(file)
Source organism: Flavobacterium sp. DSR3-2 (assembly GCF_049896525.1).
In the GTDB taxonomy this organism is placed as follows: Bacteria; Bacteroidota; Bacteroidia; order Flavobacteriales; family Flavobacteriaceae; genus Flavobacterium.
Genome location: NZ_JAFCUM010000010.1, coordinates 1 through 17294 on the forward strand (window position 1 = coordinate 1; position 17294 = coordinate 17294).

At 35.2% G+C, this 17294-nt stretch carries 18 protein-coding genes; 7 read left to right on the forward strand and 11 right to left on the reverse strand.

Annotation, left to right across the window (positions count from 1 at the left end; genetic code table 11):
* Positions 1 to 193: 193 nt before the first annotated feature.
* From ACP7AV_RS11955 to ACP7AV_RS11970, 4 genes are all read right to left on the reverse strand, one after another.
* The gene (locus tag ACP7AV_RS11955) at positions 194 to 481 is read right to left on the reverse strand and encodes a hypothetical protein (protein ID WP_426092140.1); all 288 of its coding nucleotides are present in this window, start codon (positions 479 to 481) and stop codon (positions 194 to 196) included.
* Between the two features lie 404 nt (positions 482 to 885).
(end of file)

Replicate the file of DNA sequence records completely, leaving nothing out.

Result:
Source organism: Flavobacterium sp. DSR3-2 (assembly GCF_049896525.1).
In the GTDB taxonomy this organism is placed as follows: Bacteria; Bacteroidota; Bacteroidia; order Flavobacteriales; family Flavobacteriaceae; genus Flavobacterium.
Genome location: NZ_JAFCUM010000010.1, coordinates 1 through 17294 on the forward strand (window position 1 = coordinate 1; position 17294 = coordinate 17294).

At 35.2% G+C, this 17294-nt stretch carries 18 protein-coding genes; 7 read left to right on the forward strand and 11 right to left on the reverse strand.

Annotation, left to right across the window (positions count from 1 at the left end; genetic code table 11):
* Positions 1 to 193: 193 nt before the first annotated feature.
* From ACP7AV_RS11955 to ACP7AV_RS11970, 4 genes are all read right to left on the reverse strand, one after another.
* The gene (locus tag ACP7AV_RS11955) at positions 194 to 481 is read right to left on the reverse strand and encodes a hypothetical protein (protein ID WP_426092140.1); all 288 of its coding nucleotides are present in this window, start codon (positions 479 to 481) and stop codon (positions 194 to 196) included.
* Between the two features lie 404 nt (positions 482 to 885).